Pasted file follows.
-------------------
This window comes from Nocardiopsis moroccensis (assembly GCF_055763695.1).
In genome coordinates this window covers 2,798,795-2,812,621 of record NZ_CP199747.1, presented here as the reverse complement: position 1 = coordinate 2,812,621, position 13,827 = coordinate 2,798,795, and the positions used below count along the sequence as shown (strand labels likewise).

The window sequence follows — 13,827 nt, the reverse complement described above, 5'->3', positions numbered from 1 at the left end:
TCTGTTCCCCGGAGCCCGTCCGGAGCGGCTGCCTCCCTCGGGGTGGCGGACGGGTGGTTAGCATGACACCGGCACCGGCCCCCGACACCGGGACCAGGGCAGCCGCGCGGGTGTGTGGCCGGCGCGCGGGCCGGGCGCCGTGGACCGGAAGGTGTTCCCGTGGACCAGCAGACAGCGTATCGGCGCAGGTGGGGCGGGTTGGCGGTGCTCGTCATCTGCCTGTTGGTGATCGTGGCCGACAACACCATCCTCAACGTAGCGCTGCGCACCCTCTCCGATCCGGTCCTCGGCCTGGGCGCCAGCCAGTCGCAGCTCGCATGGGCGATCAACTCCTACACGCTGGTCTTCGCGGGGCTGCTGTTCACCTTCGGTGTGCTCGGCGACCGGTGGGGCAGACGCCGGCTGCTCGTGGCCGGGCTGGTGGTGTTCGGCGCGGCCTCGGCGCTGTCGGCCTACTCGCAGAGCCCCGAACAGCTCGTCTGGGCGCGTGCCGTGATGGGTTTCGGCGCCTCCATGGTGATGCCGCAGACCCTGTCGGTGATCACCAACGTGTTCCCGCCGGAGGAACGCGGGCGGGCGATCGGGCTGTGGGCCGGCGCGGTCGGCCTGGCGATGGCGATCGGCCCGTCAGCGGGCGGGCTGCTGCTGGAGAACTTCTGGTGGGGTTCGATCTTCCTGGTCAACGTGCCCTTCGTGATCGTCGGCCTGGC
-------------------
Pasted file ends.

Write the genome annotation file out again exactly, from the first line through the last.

This window comes from Nocardiopsis moroccensis (assembly GCF_055763695.1).
In genome coordinates this window covers 2,798,795-2,812,621 of record NZ_CP199747.1, presented here as the reverse complement: position 1 = coordinate 2,812,621, position 13,827 = coordinate 2,798,795, and the positions used below count along the sequence as shown (strand labels likewise).

The window sequence follows — 13,827 nt, the reverse complement described above, 5'->3', positions numbered from 1 at the left end:
TCTGTTCCCCGGAGCCCGTCCGGAGCGGCTGCCTCCCTCGGGGTGGCGGACGGGTGGTTAGCATGACACCGGCACCGGCCCCCGACACCGGGACCAGGGCAGCCGCGCGGGTGTGTGGCCGGCGCGCGGGCCGGGCGCCGTGGACCGGAAGGTGTTCCCGTGGACCAGCAGACAGCGTATCGGCGCAGGTGGGGCGGGTTGGCGGTGCTCGTCATCTGCCTGTTGGTGATCGTGGCCGACAACACCATCCTCAACGTAGCGCTGCGCACCCTCTCCGATCCGGTCCTCGGCCTGGGCGCCAGCCAGTCGCAGCTCGCATGGGCGATCAACTCCTACACGCTGGTCTTCGCGGGGCTGCTGTTCACCTTCGGTGTGCTCGGCGACCGGTGGGGCAGACGCCGGCTGCTCGTGGCCGGGCTGGTGGTGTTCGGCGCGGCCTCGGCGCTGTCGGCCTACTCGCAGAGCCCCGAACAGCTCGTCTGGGCGCGTGCCGTGATGGGTTTCGGCGCCTCCATGGTGATGCCGCAGACCCTGTCGGTGATCACCAACGTGTTCCCGCCGGAGGAACGCGGGCGGGCGATCGGGCTGTGGGCCGGCGCGGTCGGCCTGGCGATGGCGATCGGCCCGTCAGCGGGCGGGCTGCTGCTGGAGAACTTCTGGTGGGGTTCGATCTTCCTGGTCAACGTGCCCTTCGTGATCGTCGGCCTGGC